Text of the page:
According to Varney, Smith was under a “zero-tolerance” policy in order to be reinstated before the 2007 season. But Smith saw his reinstatement under different terms.
He and I talked up in the tower, and he said that he took that as a direct insult. He said, ‘Why would he do all that work to his car before he went to your tech line and not do it for mine?’
“I totally understand how Ron feels in that situation. I’d feel the same if it happened to me too. And it’s not about ASA and it’s not about CRA. There are no problems there between the two of us, but I’d feel the same way as Ron if the roles were reversed.”
Smith was able to finally get through tech, after having to change item after item on his car to compete in Sunday’s CRA race, where he wound up scoring a top-10 finish. Now that his ASA career, at least for now, is over once again, Smith has plenty of question marks left on his plate for his racing career.
“I have two kids that mean more than anything in the whole world to me,” said Smith. “It was the most embarrassing thing I’ve ever had to go through to explain to my kids what happened. It kicks my butt to know that my kids were there and had to see me get kicked out of ASA.
“I’m telling you, I swore on my kids’ lives, that he never once said anything other than load up and go home – no fixing it, you are done. That’s exactly what was said to us.”
Speed51.com will stay on top of the story as it develops.
Smith (left) discusses his ability for running the CRA race with CRA's R.J. Scott (right)
They missed all of practice, but the car eventually conformed to CRA rules, including the body rules. Both CRA and ASA fly under the ABC Body configuration, which was meant to level the playing field by having every competitor run, at least on paper, the same body regardless of manufacturer. It took over two hours’ worth of work to make the car acceptable for CRA, and Smith qualified his crate-motor car deep in the field of high-horsepower Super Late Models.
Which raises the question, if Smith was willing to spend hours fixing his car to conform to CRA rules, why not do the same to make the ASA race?
“We’ve never, ever gotten any explanation on what was wrong,” said Smith. “Never got a chance to fix it because we were never told what to fix.
“CRA’s tech inspection is by far way better than ASA’s. They actually know what’s
“I told him I had to treat him the same as everyone else,” said R.J. Scott, Managing Partner of the CRA Super Series. “He had to go through all the same processes and he was going to be held to all the same standards. I also told him before his car even went through tech, before I knew he was even kicked out of ASA, the solution to Jack’s problem was not to come race with us, but to fix the problems with his racecar. I told him up front that his car had to be right.
“The car that they presented to ASA for tech was not the same car they presented to us. It was the same car, but it was not in the same configuration. He worked his butt off, he missed every bit of practice, because he was trying to get through tech. He had a lot of work to do before he could even bring it to us.”
Like Varney, Scott was left scratching his head as to why Smith was so willing to make his car legal for CRA and not for ASA.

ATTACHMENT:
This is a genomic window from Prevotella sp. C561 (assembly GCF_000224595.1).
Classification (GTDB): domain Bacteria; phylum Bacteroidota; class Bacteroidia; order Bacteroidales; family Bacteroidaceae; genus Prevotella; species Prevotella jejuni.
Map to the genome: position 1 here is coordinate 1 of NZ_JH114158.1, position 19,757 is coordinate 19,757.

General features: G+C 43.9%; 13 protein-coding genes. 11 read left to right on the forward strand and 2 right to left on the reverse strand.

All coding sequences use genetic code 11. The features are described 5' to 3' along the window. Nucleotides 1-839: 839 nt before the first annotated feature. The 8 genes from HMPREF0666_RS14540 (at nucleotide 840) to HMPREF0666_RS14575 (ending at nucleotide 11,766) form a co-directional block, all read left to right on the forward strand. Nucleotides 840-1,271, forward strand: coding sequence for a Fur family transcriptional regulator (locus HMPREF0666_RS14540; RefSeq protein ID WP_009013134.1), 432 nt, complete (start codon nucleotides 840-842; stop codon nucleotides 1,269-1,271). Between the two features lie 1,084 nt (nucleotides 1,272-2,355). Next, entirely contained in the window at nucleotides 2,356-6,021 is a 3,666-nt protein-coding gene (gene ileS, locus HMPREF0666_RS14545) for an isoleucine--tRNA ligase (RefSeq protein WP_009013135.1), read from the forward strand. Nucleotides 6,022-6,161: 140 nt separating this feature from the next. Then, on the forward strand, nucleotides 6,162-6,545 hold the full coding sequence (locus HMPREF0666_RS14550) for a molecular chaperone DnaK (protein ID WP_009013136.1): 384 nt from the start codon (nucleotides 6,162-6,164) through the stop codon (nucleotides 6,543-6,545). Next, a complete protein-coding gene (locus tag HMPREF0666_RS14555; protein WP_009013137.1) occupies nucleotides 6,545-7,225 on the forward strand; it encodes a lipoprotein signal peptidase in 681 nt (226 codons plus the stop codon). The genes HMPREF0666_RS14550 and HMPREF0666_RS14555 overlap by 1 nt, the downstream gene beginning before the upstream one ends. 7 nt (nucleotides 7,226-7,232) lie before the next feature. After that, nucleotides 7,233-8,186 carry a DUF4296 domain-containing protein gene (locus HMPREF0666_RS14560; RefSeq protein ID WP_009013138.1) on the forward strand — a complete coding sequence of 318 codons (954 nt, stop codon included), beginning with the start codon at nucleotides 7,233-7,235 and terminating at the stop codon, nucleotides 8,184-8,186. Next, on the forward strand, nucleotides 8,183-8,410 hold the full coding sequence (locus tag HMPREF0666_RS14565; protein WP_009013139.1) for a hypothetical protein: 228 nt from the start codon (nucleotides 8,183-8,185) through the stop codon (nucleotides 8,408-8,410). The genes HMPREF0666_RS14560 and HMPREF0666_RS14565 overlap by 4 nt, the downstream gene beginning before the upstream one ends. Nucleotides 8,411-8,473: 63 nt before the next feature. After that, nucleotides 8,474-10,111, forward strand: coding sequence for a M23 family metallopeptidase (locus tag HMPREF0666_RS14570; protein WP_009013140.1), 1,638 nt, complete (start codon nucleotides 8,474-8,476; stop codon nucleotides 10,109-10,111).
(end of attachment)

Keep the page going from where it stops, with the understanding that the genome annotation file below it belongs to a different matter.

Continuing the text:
“Why didn’t he do that to his car before he went to ASA tech? Ron made a good point.
“The deal was we never agreed to any of those rules,” said Smith. “Our ‘zero-tolerance’ thing was a sheet that I was supposed to sign. The first thing it says is I must go public and tell Eddie Hoffman I am apologizing for what I said to him and what happened at Nashville back in November (the two made contact and Smith threw a water bottle at Hoffman’s car on the track). I would not apologize because I didn’t mean to call him some of the things I did, but I still blatantly feel like Eddie knew what he did to me when he crashed me. I don’t want to do that.
“I said I did not agree with the zero tolerance because that gives Ron Varney anything and anyway, if I even burped wrong, it would give him an opportunity to kick me out of the series.”
In a move that many considered a middle-finger to ASA, Smith and his #28 team, immediately after being tossed out of the ASA event at Nashville on Saturday began changing their car to conform to CRA Super Series rules to hopefully run that series’ 150-lap feature on Sunday. The car laid dead-center in the infield as the team tinkered on their car in order to pass CRA tech.
going on. They said to fix the C-pillar. The C-pillar was the only one they had a problem with and they didn’t like how the interior panels were built on the right side. They were going to give me a 25-pound penalty for that because I couldn’t change it at the track.
“ASA has no rule on the interior of the thing, so that’s why I had it that way. So if I go back and run a CRA race, I’ll change the panel, but here there was nothing we could do so they gave me 25-pounds, but we need to have the C-pillar fixed.”
But Smith’s jumping ship to the CRA side at Nashville was not a way to pit ASA versus CRA. Both series have their own markets in Late Model racing, and neither side saw it as CRA trying to make a martyr out of Smith or ASA making a bad guy out of Smith.
“After we told him he wasn’t going to be racing with us, they worked on their car for two and a half hours and tried to get it to meet CRA templates and rules,” said Varney. “If he was going to do it for them, why couldn’t he do it for us? This is an ongoing thing with him over the course of a couple of years and he keeps doing it over and over, but he’ll try to make it right for CRA. If they choose to let him run, then that’s their call.”
Smith (left) and Varney (right) during happier times, like when Smith won Adirondack last year.